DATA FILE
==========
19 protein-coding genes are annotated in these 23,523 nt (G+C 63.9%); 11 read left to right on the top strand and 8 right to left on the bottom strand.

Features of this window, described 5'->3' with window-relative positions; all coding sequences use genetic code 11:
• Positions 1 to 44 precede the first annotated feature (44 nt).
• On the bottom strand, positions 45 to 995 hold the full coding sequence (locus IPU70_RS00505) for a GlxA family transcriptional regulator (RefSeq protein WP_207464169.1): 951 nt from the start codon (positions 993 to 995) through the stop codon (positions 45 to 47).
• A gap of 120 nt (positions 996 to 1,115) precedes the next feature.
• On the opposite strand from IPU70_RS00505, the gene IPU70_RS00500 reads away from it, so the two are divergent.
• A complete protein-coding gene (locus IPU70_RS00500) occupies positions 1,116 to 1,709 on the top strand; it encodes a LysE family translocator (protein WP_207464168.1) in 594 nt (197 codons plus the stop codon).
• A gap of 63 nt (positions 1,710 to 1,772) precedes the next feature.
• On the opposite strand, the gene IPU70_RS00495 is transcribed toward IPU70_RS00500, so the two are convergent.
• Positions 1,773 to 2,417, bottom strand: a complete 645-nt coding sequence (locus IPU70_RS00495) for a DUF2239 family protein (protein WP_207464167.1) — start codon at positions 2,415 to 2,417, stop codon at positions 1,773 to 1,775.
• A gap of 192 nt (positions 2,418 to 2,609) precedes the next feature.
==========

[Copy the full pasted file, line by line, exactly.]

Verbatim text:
19 protein-coding genes are annotated in these 23,523 nt (G+C 63.9%); 11 read left to right on the top strand and 8 right to left on the bottom strand.

Features of this window, described 5'->3' with window-relative positions; all coding sequences use genetic code 11:
• Positions 1 to 44 precede the first annotated feature (44 nt).
• On the bottom strand, positions 45 to 995 hold the full coding sequence (locus IPU70_RS00505) for a GlxA family transcriptional regulator (RefSeq protein WP_207464169.1): 951 nt from the start codon (positions 993 to 995) through the stop codon (positions 45 to 47).
• A gap of 120 nt (positions 996 to 1,115) precedes the next feature.
• On the opposite strand from IPU70_RS00505, the gene IPU70_RS00500 reads away from it, so the two are divergent.
• A complete protein-coding gene (locus IPU70_RS00500) occupies positions 1,116 to 1,709 on the top strand; it encodes a LysE family translocator (protein WP_207464168.1) in 594 nt (197 codons plus the stop codon).
• A gap of 63 nt (positions 1,710 to 1,772) precedes the next feature.
• On the opposite strand, the gene IPU70_RS00495 is transcribed toward IPU70_RS00500, so the two are convergent.
• Positions 1,773 to 2,417, bottom strand: a complete 645-nt coding sequence (locus IPU70_RS00495) for a DUF2239 family protein (protein WP_207464167.1) — start codon at positions 2,415 to 2,417, stop codon at positions 1,773 to 1,775.
• A gap of 192 nt (positions 2,418 to 2,609) precedes the next feature.